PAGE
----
You do not need vitamins based upon the AREDS 2 formulation.

What Does this Mean?

The new study confirmed the AREDS study released in 2006.

1.  Take AREDS vitamins, but only if you have intermediate or high risk for developing ARMD.  You’ll have to ask your doctor if you meet the criteria.

2.  Lutein is not necessary.

3.  The vitamins do NOT improve or prevent the development of macular degeneration.   They may, when indicated, prevent severe vision loss from the wet form of the disease.

4.  Omega 3 Fatty Acids have no direct effect on macular degeneration.


Randall V. Wong, M.D.
Retina Specialist
Fairfax, Virginia




My Oldest Patient Turns 96

Randall Wong, M.D., Retina Specialist, Fairfax, VirginiaOne of my favorite patients, Donald, is about to turn 96!  We met almost 3 years ago.  He’s a transplant from Florida, has wet ARMD and needs periodic injections for his wet ARMD in the right eye.  The vision in the left eye was lost years ago from wet ARMD, too.

Donald moved to Virginia to be closer to his family (kids, grand and great grandchildren).

I now see him every 3 months to give him an injection of Avastin to his right eye.  He still sees well.  He still lives independently (I’m told he still cooks and cleans!).

More importantly, his story highlights the importance and value of trust, not to mention the remarkable success of treatment for eye disease.

Finding a Retina Specialist

Just before moving here, his doctor had given him an injection of Lucentis to the right eye.  Donald’s quest was to find a doctor to continue therapy as the periodic injections kept his vision at about 20/30.  He had been receiving Lucentis injections every 4-6 weeks for the past 2 years prior to his arrival at my office.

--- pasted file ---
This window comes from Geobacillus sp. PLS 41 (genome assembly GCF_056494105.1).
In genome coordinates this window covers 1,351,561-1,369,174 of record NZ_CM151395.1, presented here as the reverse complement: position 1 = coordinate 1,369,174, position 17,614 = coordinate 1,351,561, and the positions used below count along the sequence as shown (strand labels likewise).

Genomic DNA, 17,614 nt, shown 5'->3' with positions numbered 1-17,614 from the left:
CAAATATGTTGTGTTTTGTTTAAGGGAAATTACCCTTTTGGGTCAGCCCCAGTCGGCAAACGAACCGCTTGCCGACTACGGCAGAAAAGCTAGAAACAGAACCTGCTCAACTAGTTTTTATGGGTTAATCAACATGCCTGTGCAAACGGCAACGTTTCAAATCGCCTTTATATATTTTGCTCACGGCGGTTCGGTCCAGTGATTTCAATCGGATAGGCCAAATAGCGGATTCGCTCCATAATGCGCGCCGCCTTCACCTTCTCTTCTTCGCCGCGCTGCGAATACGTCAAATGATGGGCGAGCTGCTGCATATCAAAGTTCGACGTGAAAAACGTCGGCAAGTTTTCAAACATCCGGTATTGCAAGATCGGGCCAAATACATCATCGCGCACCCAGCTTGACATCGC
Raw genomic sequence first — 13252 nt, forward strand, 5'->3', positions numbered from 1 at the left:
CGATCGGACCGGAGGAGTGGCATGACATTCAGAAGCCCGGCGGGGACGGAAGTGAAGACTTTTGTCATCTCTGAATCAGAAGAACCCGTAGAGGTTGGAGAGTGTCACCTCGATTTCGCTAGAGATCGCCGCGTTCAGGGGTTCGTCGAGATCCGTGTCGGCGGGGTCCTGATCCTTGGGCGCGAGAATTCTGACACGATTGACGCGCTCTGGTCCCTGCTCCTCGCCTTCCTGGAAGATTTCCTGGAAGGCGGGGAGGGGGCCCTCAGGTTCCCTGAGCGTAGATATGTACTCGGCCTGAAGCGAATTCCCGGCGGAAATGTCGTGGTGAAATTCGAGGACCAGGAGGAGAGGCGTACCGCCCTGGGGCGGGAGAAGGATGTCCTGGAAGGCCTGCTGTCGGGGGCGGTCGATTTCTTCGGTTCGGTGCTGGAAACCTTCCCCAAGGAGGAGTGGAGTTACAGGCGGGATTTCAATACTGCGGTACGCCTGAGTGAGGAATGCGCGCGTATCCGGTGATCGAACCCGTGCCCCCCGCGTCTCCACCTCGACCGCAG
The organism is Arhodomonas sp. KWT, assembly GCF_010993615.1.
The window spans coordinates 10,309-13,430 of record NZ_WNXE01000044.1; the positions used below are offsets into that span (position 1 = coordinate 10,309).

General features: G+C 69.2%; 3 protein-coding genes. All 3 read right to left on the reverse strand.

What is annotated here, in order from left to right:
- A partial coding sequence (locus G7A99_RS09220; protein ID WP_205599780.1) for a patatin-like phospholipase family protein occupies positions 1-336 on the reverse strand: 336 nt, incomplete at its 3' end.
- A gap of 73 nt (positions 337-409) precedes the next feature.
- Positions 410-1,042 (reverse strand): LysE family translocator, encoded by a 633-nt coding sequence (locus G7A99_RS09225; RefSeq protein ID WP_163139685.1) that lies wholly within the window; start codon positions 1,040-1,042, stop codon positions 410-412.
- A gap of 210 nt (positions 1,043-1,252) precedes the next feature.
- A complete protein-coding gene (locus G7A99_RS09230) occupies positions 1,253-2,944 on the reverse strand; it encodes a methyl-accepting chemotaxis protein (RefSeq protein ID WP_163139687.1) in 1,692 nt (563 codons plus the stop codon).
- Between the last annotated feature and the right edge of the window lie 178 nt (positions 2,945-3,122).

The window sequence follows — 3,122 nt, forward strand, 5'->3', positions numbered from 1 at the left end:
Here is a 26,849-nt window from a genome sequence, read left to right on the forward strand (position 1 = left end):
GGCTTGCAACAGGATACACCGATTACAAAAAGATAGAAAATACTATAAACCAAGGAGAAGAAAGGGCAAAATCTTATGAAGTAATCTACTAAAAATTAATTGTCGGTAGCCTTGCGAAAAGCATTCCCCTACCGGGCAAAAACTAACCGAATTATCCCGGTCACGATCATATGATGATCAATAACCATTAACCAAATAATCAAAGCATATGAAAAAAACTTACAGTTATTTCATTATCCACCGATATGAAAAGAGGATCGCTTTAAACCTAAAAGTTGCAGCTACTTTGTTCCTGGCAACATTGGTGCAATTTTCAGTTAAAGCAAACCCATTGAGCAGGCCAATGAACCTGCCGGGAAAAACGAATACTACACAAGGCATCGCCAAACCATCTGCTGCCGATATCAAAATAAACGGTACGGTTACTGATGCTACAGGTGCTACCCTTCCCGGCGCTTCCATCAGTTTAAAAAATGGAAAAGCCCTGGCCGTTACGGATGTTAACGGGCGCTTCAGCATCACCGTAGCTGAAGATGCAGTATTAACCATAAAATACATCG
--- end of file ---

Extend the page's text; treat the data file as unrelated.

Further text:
Donald was not eager to continue the injections, however, despite a letter from his former doctor suggesting continued therapy.  As it turns out, Donald was most concerned about pain – he hated the injections even though they saved his vision.

We agreed to wait and see if he really needed continued injections.  Soon after his first visit, the leakage returned.  The injection was scheduled for the next week.

Avastin Injections Do Not Hurt

Our usual protocol for Avastin injections includes and 20 minute period where a series of 3 Q-tips soaked in numbing medicine (Lidocaine) are pressed against the eye.  We’ve tried small injections of the Lidocaine and topical solutions, but Wendell, Dee and I have found this is the best in achieving complete numbing.

Wendell and Dee are my assistants.  They’ve help me develop this method which keeps the eye injections painless.

Induction Treatment vs. Maintenance Treatment

Upon initial diagnosis of wet ARMD, most retina specialists treat with a series of injections to determine the efficacy of the treatment, that is, do the shots work?  I start out with 3 shots given 4 weeks apart.  This is called induction treatment.

Treatment given to prevent recurrence of the wet ARMD is called maintenance treatment.  These are injections are given to keep the vision stable.